Truett begins by looking at the journal of John Russell Bartlett, an ethnographer from New York City who in 1853 set out to survey the new U.S.--Mexican border. What Bartlett found was an empty space--regardless of the fact that many peoples (Yaqui, Opata, Mexican) existed within that space. Bartlett's `empty space' was punctuated by the crumbling remains of prior imperial intrusion. Desecrated catholic missions and crumbling corrals dotted the landscape.
The imperial narrative opens a cyclical history of the region. The Spanish Jesuits and military governors claimed the land in the sixteenth century effectively stealing it from native inhabitants (Apache, Yaqui, and Opata). Imperial and clerical control failed to retain its grasp and--as evidenced by Bartlett's surveyed ruins hundreds of years later--were eventually displaced and reclaimed by locals and nature.
Part two shifts from considering the failure of colonial ventures to the rise of capital interests. Truett traces the shift from expansionism to mercantilism as "Americans were beginning to `value dollars more, and dominion less.'" A new empire desired to tame the wild borderlands for its own ends. Rather than seeking political control, capitalists wanted to enrich themselves from the rich ore veins which riddle the Sonora/Arizona borderlands.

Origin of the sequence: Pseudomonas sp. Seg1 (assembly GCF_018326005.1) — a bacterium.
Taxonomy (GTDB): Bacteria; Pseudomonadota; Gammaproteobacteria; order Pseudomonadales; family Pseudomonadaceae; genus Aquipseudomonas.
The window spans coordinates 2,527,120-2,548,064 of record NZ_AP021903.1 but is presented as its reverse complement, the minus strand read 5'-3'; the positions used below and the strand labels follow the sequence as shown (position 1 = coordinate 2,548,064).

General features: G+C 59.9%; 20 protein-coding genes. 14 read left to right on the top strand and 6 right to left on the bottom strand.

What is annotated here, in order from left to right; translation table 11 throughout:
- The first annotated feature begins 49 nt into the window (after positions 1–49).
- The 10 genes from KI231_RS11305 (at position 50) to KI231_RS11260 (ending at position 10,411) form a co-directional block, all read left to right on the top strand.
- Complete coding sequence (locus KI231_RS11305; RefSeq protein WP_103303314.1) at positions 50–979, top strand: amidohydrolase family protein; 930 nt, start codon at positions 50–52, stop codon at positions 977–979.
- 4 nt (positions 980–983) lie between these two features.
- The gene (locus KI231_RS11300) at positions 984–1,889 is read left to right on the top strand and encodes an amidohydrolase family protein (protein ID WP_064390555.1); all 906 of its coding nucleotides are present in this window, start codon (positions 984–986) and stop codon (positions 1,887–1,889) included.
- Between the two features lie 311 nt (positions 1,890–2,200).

The silver and gold mining moguls worked closely with state officials in Sonora to secure rights to establish transnational links. Telegraph lines, roads, and shipping links to ports were key to ensuring a profit from the mining ventures. Establishing mining empires proved to be as troublesome for companies such as Phelps Dodge as establishing political empire had proven for the Spanish. The borderlands were a `fugitive landscape' which "was distinguished not only by isolation and mobility, but also by lawlessness...not all border crossers sought respectable fortunes. In the early 1880s, a shifting group of outlaws and cattle thieves known as the cow-boys haunted the countryside around Tombstone."
The composition of a `fugitive landscape' is the primary focus of Truett's argument throughout his work. Landscapes are `fugitive' when they are isolated, mobile, lawless, `uncivilized,' and difficult to fix spatially. Both colonial ventures and mining barons faced the same problems of attempting to impose `civilization' and spatial fixity in an area dominated by patterns of mobility and resistance to fixity. New technological innovations--including the railroad, telephone lines, and improved mining/smelting processes--should have increased the capacity for the mining companies to solidify their regional control. However, resistance by labor and indigenous resentment served to undermine these attempts. As part two closes, so do the mines.